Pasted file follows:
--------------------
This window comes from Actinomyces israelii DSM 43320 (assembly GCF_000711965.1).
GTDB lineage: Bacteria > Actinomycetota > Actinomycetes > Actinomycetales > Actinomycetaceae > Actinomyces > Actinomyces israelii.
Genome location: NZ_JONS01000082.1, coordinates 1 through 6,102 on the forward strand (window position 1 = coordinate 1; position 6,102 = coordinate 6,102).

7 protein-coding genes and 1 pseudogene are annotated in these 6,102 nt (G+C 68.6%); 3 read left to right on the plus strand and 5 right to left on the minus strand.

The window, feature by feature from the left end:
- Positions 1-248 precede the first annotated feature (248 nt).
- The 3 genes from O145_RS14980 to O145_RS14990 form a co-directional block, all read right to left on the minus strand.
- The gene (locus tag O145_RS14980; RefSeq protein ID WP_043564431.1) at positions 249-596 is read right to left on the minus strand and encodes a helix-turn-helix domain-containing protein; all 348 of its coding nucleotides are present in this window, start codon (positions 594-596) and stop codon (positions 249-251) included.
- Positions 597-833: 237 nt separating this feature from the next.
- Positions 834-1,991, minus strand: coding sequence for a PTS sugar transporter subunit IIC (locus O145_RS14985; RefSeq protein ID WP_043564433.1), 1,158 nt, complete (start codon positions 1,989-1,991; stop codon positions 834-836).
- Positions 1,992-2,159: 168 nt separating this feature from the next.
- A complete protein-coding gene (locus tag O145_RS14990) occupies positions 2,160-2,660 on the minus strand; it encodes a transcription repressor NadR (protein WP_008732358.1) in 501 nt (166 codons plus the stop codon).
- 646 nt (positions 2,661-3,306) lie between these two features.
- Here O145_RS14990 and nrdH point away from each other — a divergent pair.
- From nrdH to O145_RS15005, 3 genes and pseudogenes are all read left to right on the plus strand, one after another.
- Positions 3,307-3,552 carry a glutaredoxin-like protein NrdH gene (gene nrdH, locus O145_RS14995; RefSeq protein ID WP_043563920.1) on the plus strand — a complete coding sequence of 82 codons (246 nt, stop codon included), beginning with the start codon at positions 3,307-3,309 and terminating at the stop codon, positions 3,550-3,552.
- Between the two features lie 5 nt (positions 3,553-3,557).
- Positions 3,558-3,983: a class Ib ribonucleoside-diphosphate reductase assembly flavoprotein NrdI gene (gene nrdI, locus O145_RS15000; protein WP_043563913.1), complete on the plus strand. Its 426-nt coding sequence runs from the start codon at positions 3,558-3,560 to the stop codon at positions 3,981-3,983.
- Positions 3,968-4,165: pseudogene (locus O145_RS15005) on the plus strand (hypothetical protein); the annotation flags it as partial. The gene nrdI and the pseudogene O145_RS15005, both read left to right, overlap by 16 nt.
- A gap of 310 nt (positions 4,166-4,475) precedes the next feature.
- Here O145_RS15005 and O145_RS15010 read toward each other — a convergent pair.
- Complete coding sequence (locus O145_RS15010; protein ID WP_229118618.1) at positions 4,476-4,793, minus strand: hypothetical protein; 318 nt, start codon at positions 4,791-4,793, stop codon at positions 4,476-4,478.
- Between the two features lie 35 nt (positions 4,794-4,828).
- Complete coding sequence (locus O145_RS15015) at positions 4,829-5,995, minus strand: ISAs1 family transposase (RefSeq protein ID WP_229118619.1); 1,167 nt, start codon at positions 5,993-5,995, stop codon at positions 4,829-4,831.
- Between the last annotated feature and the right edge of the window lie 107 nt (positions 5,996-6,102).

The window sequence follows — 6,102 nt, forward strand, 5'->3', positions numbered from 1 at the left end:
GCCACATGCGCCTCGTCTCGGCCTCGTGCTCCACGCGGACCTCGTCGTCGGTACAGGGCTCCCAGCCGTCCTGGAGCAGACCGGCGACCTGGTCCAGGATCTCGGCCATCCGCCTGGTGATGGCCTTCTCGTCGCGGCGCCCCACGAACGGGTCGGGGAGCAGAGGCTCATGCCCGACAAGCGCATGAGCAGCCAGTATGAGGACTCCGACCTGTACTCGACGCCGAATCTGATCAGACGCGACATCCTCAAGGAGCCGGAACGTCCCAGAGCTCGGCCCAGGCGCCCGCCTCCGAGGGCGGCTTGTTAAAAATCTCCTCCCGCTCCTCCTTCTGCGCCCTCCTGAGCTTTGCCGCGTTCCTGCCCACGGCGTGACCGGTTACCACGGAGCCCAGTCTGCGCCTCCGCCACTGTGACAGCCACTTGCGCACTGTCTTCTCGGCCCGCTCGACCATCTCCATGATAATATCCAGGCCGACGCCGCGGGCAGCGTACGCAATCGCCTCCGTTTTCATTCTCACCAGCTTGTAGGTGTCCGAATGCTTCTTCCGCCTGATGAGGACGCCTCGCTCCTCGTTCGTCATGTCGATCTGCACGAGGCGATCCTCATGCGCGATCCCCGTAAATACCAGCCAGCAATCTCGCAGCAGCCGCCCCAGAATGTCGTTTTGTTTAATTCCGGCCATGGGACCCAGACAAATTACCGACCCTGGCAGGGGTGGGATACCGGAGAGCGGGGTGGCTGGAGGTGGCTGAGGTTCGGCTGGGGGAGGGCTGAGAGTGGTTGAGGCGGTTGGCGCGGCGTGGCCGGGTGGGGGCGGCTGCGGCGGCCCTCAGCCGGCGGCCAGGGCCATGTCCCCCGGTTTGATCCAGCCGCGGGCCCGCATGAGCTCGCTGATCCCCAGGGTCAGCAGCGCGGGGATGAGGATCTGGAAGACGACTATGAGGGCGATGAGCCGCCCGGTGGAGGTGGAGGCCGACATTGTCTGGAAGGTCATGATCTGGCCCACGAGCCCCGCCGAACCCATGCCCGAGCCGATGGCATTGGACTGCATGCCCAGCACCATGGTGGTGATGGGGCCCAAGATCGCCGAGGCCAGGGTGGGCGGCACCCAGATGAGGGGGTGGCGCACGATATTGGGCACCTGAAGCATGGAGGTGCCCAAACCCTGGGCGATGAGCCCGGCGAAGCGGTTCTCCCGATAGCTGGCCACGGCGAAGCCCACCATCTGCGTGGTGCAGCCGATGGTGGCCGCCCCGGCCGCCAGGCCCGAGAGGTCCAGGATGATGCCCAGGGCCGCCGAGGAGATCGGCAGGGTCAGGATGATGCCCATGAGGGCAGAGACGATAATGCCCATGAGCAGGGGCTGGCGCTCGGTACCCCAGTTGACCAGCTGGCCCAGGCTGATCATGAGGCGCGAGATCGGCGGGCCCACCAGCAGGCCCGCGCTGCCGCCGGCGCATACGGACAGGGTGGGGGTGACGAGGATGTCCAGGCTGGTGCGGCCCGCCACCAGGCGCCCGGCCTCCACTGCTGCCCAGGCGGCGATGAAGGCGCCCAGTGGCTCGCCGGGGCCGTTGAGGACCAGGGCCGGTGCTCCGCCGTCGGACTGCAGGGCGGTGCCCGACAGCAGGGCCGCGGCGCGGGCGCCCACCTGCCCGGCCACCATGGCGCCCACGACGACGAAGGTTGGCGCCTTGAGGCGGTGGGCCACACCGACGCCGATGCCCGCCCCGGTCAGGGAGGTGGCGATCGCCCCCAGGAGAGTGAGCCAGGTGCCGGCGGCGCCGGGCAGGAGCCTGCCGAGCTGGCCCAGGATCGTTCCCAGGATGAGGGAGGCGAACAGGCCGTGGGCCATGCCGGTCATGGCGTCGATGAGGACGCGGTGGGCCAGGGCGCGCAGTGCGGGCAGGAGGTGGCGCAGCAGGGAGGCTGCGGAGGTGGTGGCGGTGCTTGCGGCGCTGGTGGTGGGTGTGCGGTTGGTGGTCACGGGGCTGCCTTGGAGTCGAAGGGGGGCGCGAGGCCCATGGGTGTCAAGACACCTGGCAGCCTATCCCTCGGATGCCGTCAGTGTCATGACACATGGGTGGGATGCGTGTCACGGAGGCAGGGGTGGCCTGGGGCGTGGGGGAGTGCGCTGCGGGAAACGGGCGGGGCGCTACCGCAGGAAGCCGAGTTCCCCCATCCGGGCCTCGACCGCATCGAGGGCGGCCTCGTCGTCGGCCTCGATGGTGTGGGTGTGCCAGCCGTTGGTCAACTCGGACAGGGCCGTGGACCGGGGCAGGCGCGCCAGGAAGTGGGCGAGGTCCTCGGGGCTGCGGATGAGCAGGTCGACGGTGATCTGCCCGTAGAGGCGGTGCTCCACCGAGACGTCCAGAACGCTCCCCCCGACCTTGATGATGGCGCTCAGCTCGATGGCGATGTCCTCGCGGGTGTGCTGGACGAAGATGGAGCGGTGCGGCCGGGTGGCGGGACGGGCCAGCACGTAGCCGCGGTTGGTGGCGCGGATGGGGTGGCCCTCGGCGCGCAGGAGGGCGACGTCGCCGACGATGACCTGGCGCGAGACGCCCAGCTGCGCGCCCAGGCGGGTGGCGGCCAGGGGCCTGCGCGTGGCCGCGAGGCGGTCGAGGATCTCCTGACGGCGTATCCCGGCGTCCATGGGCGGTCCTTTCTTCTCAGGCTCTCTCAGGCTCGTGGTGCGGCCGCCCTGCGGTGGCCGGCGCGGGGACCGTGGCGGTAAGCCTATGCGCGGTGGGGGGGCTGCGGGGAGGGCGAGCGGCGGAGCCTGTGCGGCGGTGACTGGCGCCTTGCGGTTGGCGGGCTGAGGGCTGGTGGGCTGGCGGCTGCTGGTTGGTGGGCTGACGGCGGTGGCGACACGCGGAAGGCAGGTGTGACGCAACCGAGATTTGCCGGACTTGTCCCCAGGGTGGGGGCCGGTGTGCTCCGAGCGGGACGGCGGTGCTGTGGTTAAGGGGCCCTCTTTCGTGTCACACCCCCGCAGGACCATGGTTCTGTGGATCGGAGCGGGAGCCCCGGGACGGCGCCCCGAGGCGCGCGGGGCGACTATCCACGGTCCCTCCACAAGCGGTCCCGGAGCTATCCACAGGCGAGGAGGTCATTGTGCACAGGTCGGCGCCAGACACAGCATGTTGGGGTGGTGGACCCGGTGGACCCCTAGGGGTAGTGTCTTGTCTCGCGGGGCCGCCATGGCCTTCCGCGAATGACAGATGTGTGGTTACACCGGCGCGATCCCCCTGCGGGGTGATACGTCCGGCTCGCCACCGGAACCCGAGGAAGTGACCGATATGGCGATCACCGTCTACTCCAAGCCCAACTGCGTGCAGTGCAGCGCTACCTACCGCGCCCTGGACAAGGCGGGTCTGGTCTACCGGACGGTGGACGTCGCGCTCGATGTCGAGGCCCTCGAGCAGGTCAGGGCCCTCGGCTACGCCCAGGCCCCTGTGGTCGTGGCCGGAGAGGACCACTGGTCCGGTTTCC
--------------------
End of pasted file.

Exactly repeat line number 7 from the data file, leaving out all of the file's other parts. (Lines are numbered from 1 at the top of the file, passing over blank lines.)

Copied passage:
- The 3 genes from O145_RS14980 to O145_RS14990 form a co-directional block, all read right to left on the minus strand.